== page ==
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Any term, mark, picture, or expression that may be visually reproduced and utilised by corporations or individuals commercially is referred to as a trademark. Depending on how it is used, a trademark registration may have an infinite lifespan. It differs according to how the owner uses and exploits it for profit.
Country-specific laws govern trademarks, and they differ from one nation to the next. In certain nations, like India, previous adoption or usage is preferred to prior registration, whereas in other nations, registration of a trademark is preferred to adoption.
The Trade Marks Act of 1999 governs and regulates trademarks in India. The Act establishes official trademark recognition and protection.
A trademark has an endless life; it does not end just because the statutory term has passed; rather, it lives on until it is utilised for commercial purposes. Furthermore, even after its legal life has passed, a trademark is only regarded as clinically dead when it is no longer in use. There are several factors that might cause a trademark to expire, including:
A trademark registration that has been used for a long time creates an impression on the public's mind. Even if such a trademark dies or is terminated, it still has a reputation in the market, and because of its goodwill and reputation, people continue to relate to the mark. The term "residual reputation of the defunct trademark" refers to this leftover goodwill of the mark. In order to identify any remaining goodwill associated with a deceased trademark, the courts have established a window of one to two years from the date of the trademark's death.
Previously abandoned trademarks that are now being revived but still retain some consumer recall, protection, goodwill, and loyalty are referred to as "zombie trademarks." It is not necessary for this level of awareness to be high; even a modest level of notoriety qualifies the mark as a Zombie trademark.
These trademarks often referred to as ghost trademarks or orphan trademarks, are nonetheless well-known among consumers. Customers still link the mark with the good owing to its goodwill and are more positive toward the brand as a whole even when the goods and services are no longer sold under the label.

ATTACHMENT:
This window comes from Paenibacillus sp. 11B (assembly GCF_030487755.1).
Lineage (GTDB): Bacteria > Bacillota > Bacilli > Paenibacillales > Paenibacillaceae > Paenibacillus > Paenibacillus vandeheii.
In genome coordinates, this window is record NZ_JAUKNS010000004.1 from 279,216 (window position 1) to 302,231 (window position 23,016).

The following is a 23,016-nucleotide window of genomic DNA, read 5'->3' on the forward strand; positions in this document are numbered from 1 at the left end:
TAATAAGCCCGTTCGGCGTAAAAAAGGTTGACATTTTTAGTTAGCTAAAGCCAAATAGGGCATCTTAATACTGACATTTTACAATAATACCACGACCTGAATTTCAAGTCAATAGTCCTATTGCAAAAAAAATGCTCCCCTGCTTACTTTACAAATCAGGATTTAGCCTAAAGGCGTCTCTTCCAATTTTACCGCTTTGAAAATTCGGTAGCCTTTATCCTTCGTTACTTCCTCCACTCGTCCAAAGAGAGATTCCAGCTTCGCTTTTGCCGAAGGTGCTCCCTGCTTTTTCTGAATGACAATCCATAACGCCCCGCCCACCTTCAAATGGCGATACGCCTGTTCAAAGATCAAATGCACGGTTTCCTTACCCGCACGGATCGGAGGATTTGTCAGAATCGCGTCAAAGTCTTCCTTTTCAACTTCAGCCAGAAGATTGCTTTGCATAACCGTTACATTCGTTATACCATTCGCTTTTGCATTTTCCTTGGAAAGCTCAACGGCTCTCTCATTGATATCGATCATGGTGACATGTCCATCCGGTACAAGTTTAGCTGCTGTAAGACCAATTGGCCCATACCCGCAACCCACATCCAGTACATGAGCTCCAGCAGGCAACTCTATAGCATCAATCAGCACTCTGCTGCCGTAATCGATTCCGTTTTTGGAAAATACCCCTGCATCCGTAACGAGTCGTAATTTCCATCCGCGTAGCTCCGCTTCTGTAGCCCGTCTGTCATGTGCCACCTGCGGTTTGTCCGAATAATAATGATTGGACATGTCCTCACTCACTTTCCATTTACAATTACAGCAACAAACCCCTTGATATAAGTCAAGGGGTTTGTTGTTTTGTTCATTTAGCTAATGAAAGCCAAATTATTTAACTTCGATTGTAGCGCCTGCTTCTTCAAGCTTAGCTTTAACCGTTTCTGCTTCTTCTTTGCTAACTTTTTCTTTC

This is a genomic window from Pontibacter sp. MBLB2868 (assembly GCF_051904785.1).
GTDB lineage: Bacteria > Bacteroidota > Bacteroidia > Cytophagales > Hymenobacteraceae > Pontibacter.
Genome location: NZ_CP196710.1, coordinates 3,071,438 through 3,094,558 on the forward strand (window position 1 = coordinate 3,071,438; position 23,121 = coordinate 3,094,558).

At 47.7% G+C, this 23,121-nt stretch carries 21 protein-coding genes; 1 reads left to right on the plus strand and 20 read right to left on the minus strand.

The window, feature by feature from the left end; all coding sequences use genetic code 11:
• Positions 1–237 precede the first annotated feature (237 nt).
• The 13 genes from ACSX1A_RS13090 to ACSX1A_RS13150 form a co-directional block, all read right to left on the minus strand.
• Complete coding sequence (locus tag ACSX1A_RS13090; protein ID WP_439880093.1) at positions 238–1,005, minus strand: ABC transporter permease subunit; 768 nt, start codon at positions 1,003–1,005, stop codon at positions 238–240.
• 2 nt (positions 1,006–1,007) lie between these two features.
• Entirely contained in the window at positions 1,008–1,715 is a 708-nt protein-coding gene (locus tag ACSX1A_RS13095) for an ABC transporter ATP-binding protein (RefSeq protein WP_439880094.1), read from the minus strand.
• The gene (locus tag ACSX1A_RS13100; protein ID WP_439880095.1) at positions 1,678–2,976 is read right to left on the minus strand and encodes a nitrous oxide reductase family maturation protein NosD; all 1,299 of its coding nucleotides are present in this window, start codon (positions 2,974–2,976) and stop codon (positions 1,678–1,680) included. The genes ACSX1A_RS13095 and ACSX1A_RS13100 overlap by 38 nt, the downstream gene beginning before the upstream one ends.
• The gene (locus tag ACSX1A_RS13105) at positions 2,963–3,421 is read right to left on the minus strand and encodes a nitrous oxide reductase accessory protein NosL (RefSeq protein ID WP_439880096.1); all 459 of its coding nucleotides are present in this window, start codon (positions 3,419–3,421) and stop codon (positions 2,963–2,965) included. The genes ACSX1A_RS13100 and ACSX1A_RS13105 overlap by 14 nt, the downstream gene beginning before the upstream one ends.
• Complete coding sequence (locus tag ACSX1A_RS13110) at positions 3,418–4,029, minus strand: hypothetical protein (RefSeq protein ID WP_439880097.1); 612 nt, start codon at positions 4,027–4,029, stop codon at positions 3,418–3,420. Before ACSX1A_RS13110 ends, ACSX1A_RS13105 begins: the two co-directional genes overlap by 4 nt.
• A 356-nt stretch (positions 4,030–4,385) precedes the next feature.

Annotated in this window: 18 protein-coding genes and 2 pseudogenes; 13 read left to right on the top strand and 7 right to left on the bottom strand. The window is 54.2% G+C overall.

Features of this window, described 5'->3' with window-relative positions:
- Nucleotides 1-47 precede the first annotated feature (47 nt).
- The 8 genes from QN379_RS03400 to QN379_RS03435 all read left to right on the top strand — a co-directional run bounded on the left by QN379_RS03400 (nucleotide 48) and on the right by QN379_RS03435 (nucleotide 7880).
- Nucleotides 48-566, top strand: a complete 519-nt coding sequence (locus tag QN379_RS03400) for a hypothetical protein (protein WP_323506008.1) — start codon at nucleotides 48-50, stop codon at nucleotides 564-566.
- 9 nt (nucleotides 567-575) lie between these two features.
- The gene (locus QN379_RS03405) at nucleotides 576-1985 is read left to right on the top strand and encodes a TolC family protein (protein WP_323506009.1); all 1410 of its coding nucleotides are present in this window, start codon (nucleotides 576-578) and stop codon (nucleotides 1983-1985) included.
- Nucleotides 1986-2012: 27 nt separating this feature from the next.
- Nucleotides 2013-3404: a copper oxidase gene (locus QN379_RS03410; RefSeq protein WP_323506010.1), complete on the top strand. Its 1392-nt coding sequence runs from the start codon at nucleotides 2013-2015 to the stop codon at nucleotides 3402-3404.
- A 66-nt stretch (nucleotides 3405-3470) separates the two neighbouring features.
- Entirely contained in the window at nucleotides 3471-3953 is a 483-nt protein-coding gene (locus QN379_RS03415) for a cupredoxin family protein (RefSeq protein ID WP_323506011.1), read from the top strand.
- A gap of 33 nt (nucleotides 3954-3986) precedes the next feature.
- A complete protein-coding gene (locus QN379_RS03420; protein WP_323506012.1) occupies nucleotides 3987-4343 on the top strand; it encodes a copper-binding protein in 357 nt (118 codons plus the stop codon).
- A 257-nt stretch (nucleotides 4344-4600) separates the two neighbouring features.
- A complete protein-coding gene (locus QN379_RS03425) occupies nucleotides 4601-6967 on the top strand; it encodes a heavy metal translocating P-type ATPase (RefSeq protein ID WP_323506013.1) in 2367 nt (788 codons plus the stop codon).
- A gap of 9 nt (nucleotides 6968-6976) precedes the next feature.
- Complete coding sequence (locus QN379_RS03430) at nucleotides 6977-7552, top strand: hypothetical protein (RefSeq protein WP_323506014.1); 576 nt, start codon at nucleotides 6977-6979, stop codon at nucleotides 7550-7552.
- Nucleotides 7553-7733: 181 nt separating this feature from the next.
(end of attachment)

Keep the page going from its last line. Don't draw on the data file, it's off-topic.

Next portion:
The genuine trademark owner, the assumed owner of the brand, and the customer who is buying goods and services are often involved in zombie trademarks. Despite the trademark's initial owner abandoning it, there may still be interest in the trademark due to its market recognition and goodwill.
In India, the concept of zombie trademarks is not legally recognised. Only a few court decisions have definitely recognised this notion, despite the courts' attempts to do so. In a recent decision, Boman R. Irani v. Rashid Ahmad Mirza, the Delhi High Court ruled that even though the mark is not being used by the real owner, it may still have goodwill and people may only be familiar with the mark as belonging to the previous owner. In such cases, the mark cannot be used by a third party, and such a party shall not be permitted to profit from the use of such a mark.
Unquestionably, one of the pillars of trademark law is the prevention of commercial abuse and exploitation. It is forbidden for a trademark owner to trespass on his property. That much should be clear. On the other hand, the issue of zombie trademarks and residual goodwill makes trademark law both interesting and detrimental.
A Zombie trademark may be fatal to a prior owner's reputation if it ends up in the wrong hands. One of the most crucial aspects of trademark law is without a doubt the abuse and commercial exploitation of trademarks.
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